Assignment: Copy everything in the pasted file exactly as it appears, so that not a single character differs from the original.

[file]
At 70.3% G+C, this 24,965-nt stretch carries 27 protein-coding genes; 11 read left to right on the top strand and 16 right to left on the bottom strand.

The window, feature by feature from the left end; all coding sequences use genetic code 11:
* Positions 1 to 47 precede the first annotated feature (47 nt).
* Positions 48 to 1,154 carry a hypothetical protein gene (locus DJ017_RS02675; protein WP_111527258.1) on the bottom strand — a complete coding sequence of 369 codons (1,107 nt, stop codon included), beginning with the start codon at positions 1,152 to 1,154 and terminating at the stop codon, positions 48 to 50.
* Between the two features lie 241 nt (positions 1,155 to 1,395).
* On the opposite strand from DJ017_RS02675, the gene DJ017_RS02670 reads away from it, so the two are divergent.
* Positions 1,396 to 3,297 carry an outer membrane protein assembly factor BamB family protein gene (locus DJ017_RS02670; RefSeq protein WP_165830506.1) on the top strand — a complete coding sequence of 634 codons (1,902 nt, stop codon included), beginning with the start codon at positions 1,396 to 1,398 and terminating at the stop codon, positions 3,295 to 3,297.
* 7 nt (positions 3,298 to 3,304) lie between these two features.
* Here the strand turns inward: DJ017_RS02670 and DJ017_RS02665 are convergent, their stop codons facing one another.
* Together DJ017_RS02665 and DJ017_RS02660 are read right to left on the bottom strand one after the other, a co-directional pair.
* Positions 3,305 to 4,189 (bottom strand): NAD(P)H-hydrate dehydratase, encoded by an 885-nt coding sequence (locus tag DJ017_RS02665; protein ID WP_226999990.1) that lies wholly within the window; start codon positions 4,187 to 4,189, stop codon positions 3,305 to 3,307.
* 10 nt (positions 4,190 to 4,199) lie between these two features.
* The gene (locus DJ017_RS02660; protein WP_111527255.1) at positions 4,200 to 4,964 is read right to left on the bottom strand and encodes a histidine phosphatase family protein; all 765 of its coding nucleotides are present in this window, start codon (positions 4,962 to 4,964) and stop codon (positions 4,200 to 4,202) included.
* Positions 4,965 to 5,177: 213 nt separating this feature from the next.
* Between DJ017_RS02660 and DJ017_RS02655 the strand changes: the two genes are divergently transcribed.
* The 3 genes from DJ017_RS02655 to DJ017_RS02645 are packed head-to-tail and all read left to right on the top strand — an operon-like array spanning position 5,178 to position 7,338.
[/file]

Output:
At 70.3% G+C, this 24,965-nt stretch carries 27 protein-coding genes; 11 read left to right on the top strand and 16 right to left on the bottom strand.

The window, feature by feature from the left end; all coding sequences use genetic code 11:
* Positions 1 to 47 precede the first annotated feature (47 nt).
* Positions 48 to 1,154 carry a hypothetical protein gene (locus DJ017_RS02675; protein WP_111527258.1) on the bottom strand — a complete coding sequence of 369 codons (1,107 nt, stop codon included), beginning with the start codon at positions 1,152 to 1,154 and terminating at the stop codon, positions 48 to 50.
* Between the two features lie 241 nt (positions 1,155 to 1,395).
* On the opposite strand from DJ017_RS02675, the gene DJ017_RS02670 reads away from it, so the two are divergent.
* Positions 1,396 to 3,297 carry an outer membrane protein assembly factor BamB family protein gene (locus DJ017_RS02670; RefSeq protein WP_165830506.1) on the top strand — a complete coding sequence of 634 codons (1,902 nt, stop codon included), beginning with the start codon at positions 1,396 to 1,398 and terminating at the stop codon, positions 3,295 to 3,297.
* 7 nt (positions 3,298 to 3,304) lie between these two features.
* Here the strand turns inward: DJ017_RS02670 and DJ017_RS02665 are convergent, their stop codons facing one another.
* Together DJ017_RS02665 and DJ017_RS02660 are read right to left on the bottom strand one after the other, a co-directional pair.
* Positions 3,305 to 4,189 (bottom strand): NAD(P)H-hydrate dehydratase, encoded by an 885-nt coding sequence (locus tag DJ017_RS02665; protein ID WP_226999990.1) that lies wholly within the window; start codon positions 4,187 to 4,189, stop codon positions 3,305 to 3,307.
* 10 nt (positions 4,190 to 4,199) lie between these two features.
* The gene (locus DJ017_RS02660; protein WP_111527255.1) at positions 4,200 to 4,964 is read right to left on the bottom strand and encodes a histidine phosphatase family protein; all 765 of its coding nucleotides are present in this window, start codon (positions 4,962 to 4,964) and stop codon (positions 4,200 to 4,202) included.
* Positions 4,965 to 5,177: 213 nt separating this feature from the next.
* Between DJ017_RS02660 and DJ017_RS02655 the strand changes: the two genes are divergently transcribed.
* The 3 genes from DJ017_RS02655 to DJ017_RS02645 are packed head-to-tail and all read left to right on the top strand — an operon-like array spanning position 5,178 to position 7,338.